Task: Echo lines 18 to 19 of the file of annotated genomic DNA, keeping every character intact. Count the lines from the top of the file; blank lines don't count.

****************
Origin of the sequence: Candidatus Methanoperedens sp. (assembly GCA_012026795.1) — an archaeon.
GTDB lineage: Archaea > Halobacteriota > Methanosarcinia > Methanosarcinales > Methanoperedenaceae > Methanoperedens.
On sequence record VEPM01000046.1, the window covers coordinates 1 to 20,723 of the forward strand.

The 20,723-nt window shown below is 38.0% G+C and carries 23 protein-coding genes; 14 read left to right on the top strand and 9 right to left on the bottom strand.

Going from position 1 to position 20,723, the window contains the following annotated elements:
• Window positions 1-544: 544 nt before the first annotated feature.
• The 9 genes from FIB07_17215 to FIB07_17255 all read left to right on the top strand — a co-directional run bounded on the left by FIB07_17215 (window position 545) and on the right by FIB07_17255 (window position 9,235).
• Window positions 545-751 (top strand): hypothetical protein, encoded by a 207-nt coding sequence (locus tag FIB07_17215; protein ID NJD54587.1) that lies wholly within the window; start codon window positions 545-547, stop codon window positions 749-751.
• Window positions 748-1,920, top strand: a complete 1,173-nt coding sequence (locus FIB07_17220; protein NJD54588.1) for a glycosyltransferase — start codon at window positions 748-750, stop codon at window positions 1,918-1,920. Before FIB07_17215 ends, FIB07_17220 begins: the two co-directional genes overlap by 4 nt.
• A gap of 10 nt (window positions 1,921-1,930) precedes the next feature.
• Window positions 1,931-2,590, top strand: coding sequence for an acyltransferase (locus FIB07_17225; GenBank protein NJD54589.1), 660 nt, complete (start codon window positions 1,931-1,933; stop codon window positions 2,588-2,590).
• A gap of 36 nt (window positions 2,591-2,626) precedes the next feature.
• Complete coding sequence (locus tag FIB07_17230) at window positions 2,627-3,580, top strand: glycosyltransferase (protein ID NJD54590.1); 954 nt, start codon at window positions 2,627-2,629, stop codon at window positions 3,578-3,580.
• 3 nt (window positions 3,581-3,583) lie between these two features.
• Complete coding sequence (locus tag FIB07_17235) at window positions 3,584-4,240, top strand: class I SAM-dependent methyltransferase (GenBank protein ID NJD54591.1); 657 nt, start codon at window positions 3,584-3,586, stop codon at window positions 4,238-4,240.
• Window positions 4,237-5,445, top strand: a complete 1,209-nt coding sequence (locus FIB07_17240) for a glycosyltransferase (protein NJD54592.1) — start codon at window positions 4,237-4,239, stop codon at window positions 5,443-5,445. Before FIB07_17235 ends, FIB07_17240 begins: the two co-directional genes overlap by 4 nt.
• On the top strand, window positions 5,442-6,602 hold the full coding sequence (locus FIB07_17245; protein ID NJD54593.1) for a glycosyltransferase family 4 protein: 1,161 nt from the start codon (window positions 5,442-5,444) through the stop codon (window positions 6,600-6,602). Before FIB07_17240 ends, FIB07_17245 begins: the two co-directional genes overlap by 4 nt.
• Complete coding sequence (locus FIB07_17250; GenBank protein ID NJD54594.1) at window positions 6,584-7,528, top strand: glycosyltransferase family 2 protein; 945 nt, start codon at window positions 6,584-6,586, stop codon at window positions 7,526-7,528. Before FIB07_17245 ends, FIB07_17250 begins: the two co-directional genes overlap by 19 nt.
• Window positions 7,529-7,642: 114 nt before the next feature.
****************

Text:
• Complete coding sequence (locus FIB07_17250; GenBank protein ID NJD54594.1) at window positions 6,584-7,528, top strand: glycosyltransferase family 2 protein; 945 nt, start codon at window positions 6,584-6,586, stop codon at window positions 7,526-7,528. Before FIB07_17245 ends, FIB07_17250 begins: the two co-directional genes overlap by 19 nt.
• Window positions 7,529-7,642: 114 nt before the next feature.